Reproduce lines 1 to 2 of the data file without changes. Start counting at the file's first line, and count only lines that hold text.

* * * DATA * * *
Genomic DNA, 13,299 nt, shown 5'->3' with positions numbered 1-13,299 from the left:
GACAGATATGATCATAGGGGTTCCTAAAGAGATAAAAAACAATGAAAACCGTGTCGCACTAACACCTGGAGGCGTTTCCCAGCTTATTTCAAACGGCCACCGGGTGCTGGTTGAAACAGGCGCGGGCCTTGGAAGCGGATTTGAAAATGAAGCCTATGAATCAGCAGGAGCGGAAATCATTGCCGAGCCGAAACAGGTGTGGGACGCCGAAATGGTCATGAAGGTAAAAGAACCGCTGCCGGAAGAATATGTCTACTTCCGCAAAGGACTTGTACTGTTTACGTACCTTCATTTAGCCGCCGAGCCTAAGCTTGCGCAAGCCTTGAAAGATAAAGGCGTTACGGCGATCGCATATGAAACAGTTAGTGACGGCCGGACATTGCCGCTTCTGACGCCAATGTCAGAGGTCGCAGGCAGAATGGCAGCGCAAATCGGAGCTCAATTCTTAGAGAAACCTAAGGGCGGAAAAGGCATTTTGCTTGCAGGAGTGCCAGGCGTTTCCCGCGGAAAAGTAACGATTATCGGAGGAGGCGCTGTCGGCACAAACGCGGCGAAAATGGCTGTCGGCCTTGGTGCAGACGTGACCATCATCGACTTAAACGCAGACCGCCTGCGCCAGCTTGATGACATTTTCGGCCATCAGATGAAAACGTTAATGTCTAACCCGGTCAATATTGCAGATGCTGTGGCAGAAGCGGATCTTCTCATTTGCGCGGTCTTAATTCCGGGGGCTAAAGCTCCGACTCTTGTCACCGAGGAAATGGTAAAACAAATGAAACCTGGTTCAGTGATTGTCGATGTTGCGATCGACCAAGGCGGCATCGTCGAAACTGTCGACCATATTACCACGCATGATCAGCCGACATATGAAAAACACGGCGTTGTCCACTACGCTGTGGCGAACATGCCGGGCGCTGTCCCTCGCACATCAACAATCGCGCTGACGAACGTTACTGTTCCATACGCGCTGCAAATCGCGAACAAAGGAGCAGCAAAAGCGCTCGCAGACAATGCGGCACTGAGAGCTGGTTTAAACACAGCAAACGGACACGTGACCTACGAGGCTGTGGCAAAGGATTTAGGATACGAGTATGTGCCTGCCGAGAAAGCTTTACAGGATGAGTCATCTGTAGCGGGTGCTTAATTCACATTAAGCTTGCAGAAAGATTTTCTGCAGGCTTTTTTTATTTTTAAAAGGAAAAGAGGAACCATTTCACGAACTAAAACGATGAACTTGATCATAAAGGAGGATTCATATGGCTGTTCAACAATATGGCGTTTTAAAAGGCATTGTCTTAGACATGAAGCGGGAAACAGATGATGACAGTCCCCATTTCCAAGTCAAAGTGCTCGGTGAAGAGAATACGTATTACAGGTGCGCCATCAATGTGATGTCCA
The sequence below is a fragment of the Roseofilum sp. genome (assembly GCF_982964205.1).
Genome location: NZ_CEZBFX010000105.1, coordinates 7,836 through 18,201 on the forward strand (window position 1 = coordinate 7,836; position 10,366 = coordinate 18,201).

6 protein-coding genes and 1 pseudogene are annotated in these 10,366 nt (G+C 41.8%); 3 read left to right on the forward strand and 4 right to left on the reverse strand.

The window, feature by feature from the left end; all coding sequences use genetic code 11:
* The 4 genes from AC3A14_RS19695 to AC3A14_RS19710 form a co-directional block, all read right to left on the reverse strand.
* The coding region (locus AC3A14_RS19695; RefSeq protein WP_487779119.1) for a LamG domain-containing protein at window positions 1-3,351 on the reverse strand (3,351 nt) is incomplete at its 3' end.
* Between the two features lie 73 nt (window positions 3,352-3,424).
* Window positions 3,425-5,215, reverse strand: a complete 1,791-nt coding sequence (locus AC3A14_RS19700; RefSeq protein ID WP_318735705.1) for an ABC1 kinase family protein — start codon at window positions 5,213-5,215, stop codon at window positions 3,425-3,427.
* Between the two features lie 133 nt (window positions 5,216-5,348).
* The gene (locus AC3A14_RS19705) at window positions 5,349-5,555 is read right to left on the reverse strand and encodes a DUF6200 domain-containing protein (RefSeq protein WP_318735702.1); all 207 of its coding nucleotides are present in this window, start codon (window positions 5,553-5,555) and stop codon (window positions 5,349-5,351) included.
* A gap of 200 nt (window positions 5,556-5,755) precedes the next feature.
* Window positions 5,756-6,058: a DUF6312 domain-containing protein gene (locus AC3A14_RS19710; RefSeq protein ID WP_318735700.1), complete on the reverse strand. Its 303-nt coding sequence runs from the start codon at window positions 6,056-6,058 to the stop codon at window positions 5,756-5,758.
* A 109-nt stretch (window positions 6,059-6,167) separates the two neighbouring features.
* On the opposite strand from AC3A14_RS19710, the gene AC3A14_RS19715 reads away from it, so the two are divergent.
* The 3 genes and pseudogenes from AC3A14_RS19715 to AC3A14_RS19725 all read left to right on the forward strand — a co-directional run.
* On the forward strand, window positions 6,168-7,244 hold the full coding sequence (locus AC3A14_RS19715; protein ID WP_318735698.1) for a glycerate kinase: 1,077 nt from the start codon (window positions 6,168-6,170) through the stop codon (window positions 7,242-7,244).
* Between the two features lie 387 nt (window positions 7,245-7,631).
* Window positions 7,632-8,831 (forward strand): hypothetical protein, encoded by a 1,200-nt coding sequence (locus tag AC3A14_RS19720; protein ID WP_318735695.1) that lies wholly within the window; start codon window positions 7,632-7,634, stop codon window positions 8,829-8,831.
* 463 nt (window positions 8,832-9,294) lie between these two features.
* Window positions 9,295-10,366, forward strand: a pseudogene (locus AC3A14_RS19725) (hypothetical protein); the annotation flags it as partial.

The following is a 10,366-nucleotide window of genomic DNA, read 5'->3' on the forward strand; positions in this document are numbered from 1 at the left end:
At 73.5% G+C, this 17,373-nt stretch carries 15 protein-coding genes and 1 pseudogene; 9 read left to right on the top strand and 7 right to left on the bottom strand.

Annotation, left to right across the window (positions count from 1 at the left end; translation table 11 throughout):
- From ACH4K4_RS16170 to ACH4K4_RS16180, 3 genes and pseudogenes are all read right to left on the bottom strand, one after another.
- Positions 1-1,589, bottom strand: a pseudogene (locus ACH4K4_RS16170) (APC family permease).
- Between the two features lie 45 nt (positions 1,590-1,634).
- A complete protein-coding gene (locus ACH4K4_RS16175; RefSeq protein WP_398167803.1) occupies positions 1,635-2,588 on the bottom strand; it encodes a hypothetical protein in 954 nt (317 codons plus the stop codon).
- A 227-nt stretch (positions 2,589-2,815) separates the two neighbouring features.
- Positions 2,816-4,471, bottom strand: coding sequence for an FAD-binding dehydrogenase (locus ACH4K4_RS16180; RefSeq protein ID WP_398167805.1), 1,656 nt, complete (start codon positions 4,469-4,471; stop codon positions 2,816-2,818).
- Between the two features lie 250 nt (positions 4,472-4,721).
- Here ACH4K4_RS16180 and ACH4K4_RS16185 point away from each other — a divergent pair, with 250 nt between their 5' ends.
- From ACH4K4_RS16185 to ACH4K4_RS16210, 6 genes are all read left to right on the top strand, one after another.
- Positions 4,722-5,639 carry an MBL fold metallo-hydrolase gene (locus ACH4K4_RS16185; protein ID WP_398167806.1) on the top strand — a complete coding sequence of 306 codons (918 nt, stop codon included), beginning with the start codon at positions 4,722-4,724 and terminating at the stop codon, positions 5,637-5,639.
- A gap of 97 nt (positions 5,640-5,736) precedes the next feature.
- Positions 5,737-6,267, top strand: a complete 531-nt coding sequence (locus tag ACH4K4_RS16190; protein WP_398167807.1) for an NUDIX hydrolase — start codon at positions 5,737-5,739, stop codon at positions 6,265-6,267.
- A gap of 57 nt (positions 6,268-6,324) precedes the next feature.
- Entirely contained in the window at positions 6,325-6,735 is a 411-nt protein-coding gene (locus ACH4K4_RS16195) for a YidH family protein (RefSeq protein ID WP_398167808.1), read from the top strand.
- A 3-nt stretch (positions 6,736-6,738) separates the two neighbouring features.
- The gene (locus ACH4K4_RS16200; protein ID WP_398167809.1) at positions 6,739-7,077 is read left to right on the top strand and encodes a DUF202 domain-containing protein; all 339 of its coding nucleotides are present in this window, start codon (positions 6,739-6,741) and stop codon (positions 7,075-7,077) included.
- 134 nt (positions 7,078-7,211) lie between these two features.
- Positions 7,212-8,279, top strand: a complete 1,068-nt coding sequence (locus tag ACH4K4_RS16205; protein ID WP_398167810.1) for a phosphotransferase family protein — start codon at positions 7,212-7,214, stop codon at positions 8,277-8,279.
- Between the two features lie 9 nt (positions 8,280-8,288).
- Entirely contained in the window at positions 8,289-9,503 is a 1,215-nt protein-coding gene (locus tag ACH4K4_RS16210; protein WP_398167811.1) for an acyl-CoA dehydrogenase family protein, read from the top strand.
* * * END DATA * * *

Genomic DNA, 13,299 nt, shown 5'->3' with positions numbered 1-13,299 from the left:
GACAGATATGATCATAGGGGTTCCTAAAGAGATAAAAAACAATGAAAACCGTGTCGCACTAACACCTGGAGGCGTTTCCCAGCTTATTTCAAACGGCCACCGGGTGCTGGTTGAAACAGGCGCGGGCCTTGGAAGCGGATTTGAAAATGAAGCCTATGAATCAGCAGGAGCGGAAATCATTGCCGAGCCGAAACAGGTGTGGGACGCCGAAATGGTCATGAAGGTAAAAGAACCGCTGCCGGAAGAATATGTCTACTTCCGCAAAGGACTTGTACTGTTTACGTACCTTCATTTAGCCGCCGAGCCTAAGCTTGCGCAAGCCTTGAAAGATAAAGGCGTTACGGCGATCGCATATGAAACAGTTAGTGACGGCCGGACATTGCCGCTTCTGACGCCAATGTCAGAGGTCGCAGGCAGAATGGCAGCGCAAATCGGAGCTCAATTCTTAGAGAAACCTAAGGGCGGAAAAGGCATTTTGCTTGCAGGAGTGCCAGGCGTTTCCCGCGGAAAAGTAACGATTATCGGAGGAGGCGCTGTCGGCACAAACGCGGCGAAAATGGCTGTCGGCCTTGGTGCAGACGTGACCATCATCGACTTAAACGCAGACCGCCTGCGCCAGCTTGATGACATTTTCGGCCATCAGATGAAAACGTTAATGTCTAACCCGGTCAATATTGCAGATGCTGTGGCAGAAGCGGATCTTCTCATTTGCGCGGTCTTAATTCCGGGGGCTAAAGCTCCGACTCTTGTCACCGAGGAAATGGTAAAACAAATGAAACCTGGTTCAGTGATTGTCGATGTTGCGATCGACCAAGGCGGCATCGTCGAAACTGTCGACCATATTACCACGCATGATCAGCCGACATATGAAAAACACGGCGTTGTCCACTACGCTGTGGCGAACATGCCGGGCGCTGTCCCTCGCACATCAACAATCGCGCTGACGAACGTTACTGTTCCATACGCGCTGCAAATCGCGAACAAAGGAGCAGCAAAAGCGCTCGCAGACAATGCGGCACTGAGAGCTGGTTTAAACACAGCAAACGGACACGTGACCTACGAGGCTGTGGCAAAGGATTTAGGATACGAGTATGTGCCTGCCGAGAAAGCTTTACAGGATGAGTCATCTGTAGCGGGTGCTTAATTCACATTAAGCTTGCAGAAAGATTTTCTGCAGGCTTTTTTTATTTTTAAAAGGAAAAGAGGAACCATTTCACGAACTAAAACGATGAACTTGATCATAAAGGAGGATTCATATGGCTGTTCAACAATATGGCGTTTTAAAAGGCATTGTCTTAGACATGAAGCGGGAAACAGATGATGACAGTCCCCATTTCCAAGTCAAAGTGCTCGGTGAAGAGAATACGTATTACAGGTGCGCCATCAATGTGATGTCCA